9. Woodrow Wilson grew up playing the violin, and probably played into his adulthood. Rumors of his violin skills may have been over-emphasized in the internet age, however, largely because the legitimately famous violinist Ruggiero Ricci once went by the more American-sounding pseudonym “Woodrow Wilson Rich.” Nixon played the violin as a boy, too, but you don’t hear violinists bragging about that one so much.
10. John Tyler was, you know, the tenth president of the United States. He may not be the most famous president, but he was one of the most musical. He relished writing songs and jamming with his family so much that they began performing as a band after his presidency. And unrelated to his musical talents — his grandsons are still alive!
11. Louis Farrakhan is best know as the long-time leader of the Nation of Islam, but his love for the violin has endured since childhood. Just a month after Farrakhan (then Louis X) joined the Nation of Islam, Minister Malcolm X preached for musicians to choose between show biz and the Temple. Farrakhan chose the latter, and gave up the violin for over 40 years. In 1993, he returned to the stage, in a somewhat controversial performance of Mendelssohn’s Violin Concerto (probably the only “controversial” Violin Concerto ever). The New York Times reviewed Farrakhan’s playing as “wide, deep, and full of the energy that makes the violin gleam.”
12. Marlene Dietrich spent her early years training to be a concert violinist, before a painful wrist problem and a pesky sex appeal forced her into Hollywood stardom. Her first performance was at a Mexican-themed Red Cross pageant, for which sixteen-year-old Marlene (who then preferred the name “Paul”) wore a boy’s suit and a sombrero. She later got a job accompanying silent movies, until she was fired – allegedly because her legs were too distracting for her fellow musicians. Forced to go into acting, she forever called the violin “the symbol of my broken dream.”
Read the full text here: http://www.mentalfloss.com/blogs/archives/114642#ixzz1kUOU0rYX
–brought to you by mental_floss!
Posted by Grosse Pointe Music Academy Staff
Tertian chords sound like they might be chords that reside on an alien planet somewhere in the universe. While the word is not typically used, tertian chords are the fundamental chords that are used by all popular american music and most music from around the world. Tertian harmony is so common that most musicians assume it is the only type of harmony in existence. Basic guitar and piano chords like C Major, G Major, D7, A minor, and others are all chords that can be grouped into the tertian chord classification. Tertian refers to the number 3 or a musical interval of a 3rd. An example of a 3rd would be playing A and C notes together. Other examples of thirds are C-E, D-F, E-G, F-A, and so on. Thirds can be either minor or major. A minor 3rd is fundamentally 2 notes spaced by 3 semitones (half steps) and a major 3rd is 2 notes spaced by 4 semitones (half steps). Major chords are chords consisting of 3 notes with the first note spaced a major 3rd from the next note. The second note is spaced a minor 3rd from the last not of the chord. Minor chords reverse the order of the 3rds from that of the major chord. The pattern of a minor chord is first the minor 3rd and then the major 3rd. Theoretically the difference is subtle but the aural effect is obvious. Major and minor chords are used together to create a large percentage of the harmonies that make up modern music.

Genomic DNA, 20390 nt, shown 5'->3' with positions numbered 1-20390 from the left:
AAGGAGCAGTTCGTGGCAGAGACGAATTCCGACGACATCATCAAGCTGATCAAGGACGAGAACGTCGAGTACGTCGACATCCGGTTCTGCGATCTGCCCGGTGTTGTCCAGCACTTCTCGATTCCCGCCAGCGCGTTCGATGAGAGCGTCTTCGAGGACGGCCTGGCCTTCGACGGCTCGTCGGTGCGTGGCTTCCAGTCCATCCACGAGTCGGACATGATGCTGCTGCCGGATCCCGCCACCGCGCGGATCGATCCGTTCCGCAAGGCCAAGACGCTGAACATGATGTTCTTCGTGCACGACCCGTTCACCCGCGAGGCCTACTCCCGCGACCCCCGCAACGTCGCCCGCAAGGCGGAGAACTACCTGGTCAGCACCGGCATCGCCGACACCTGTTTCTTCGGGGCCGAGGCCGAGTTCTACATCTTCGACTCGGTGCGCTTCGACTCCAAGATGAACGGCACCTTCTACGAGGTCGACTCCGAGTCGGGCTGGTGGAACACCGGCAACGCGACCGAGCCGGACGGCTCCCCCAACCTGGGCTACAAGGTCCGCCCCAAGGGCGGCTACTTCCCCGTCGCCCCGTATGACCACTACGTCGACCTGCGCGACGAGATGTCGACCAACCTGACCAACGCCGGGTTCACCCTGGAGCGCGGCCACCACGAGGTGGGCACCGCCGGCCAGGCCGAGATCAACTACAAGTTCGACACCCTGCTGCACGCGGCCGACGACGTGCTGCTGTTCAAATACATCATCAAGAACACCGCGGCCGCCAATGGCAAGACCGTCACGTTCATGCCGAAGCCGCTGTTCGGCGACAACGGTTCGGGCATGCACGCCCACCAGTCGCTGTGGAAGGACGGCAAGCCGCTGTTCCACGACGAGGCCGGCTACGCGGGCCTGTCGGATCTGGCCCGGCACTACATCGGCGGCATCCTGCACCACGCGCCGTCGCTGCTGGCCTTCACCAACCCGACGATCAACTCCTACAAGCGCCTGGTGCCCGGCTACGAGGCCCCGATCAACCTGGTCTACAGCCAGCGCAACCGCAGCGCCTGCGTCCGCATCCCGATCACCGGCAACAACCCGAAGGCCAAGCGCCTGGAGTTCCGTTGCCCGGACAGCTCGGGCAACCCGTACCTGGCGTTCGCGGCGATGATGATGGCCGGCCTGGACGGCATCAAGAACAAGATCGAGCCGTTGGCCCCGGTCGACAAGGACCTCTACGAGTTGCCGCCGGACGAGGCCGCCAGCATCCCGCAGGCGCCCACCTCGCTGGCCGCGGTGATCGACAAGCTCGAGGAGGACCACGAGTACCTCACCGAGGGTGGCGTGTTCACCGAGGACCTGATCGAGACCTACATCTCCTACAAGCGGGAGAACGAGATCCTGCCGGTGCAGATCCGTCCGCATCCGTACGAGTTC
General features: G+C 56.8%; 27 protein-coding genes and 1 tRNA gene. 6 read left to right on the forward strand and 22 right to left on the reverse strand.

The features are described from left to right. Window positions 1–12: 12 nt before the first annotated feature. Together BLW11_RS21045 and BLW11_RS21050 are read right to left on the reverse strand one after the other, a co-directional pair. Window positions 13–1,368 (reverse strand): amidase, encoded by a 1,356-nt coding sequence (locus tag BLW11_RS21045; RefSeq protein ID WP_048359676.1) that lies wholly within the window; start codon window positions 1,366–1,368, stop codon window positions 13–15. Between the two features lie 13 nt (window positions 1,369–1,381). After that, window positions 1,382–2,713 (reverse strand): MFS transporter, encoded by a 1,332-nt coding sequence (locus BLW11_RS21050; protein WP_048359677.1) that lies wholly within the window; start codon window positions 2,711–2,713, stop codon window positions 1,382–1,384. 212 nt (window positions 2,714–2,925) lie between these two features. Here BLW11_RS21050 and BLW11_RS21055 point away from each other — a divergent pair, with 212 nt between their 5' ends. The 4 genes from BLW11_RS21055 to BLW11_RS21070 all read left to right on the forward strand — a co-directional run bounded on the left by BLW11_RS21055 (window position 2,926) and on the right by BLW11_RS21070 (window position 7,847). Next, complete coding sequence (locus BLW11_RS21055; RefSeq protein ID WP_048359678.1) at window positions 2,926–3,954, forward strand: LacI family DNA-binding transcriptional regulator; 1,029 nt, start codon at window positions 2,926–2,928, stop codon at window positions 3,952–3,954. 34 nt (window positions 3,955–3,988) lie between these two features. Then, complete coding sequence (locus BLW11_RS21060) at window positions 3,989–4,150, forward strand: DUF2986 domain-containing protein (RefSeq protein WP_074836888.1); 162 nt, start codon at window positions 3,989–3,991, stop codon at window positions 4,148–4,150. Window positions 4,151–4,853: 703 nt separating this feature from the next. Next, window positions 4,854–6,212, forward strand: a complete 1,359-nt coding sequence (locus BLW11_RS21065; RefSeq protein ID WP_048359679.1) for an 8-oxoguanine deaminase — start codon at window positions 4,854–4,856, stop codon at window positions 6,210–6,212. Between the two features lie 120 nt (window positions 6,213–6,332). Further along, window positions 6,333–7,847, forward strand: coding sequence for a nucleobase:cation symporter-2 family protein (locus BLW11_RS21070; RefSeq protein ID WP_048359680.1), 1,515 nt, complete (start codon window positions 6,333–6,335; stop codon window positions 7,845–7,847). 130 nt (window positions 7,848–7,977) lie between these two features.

So if tertian chords make up most of the chords played for modern music, what are some examples of non-tertian chords? Tone clusters are chords that use smaller intervals such as major and minor 2nds to make up chords. One example would be playing C, C#, and D all together as a chord. Experimenting with tone clusters and tertian chords and comparing them will certainly help you understand the function of each classification. Most people will experience the tertian chords as generally open and pleasing to the ears while tone cluster harmony will sound dissonant and generally unpleasing. Composers of classical, jazz, popular music, and other music have found uses for tonal cluster harmony. Quartal and Quintal harmonies involve using the interval of a fourth and fifth respectively to build chords. There is a question whether a chords built from fourths and fifths should be interpreted as a quartal-harmony structure, or if it is more meaningful to interpret is as part of the traditional functional (tertian) harmony. In any case, Quartal and Quintal harmonies have been found in Jazz, Classical and modern music.
If you are interested in learning more about the harmony and theory of music then check out Harmony & Theory by Kieth Wyatt.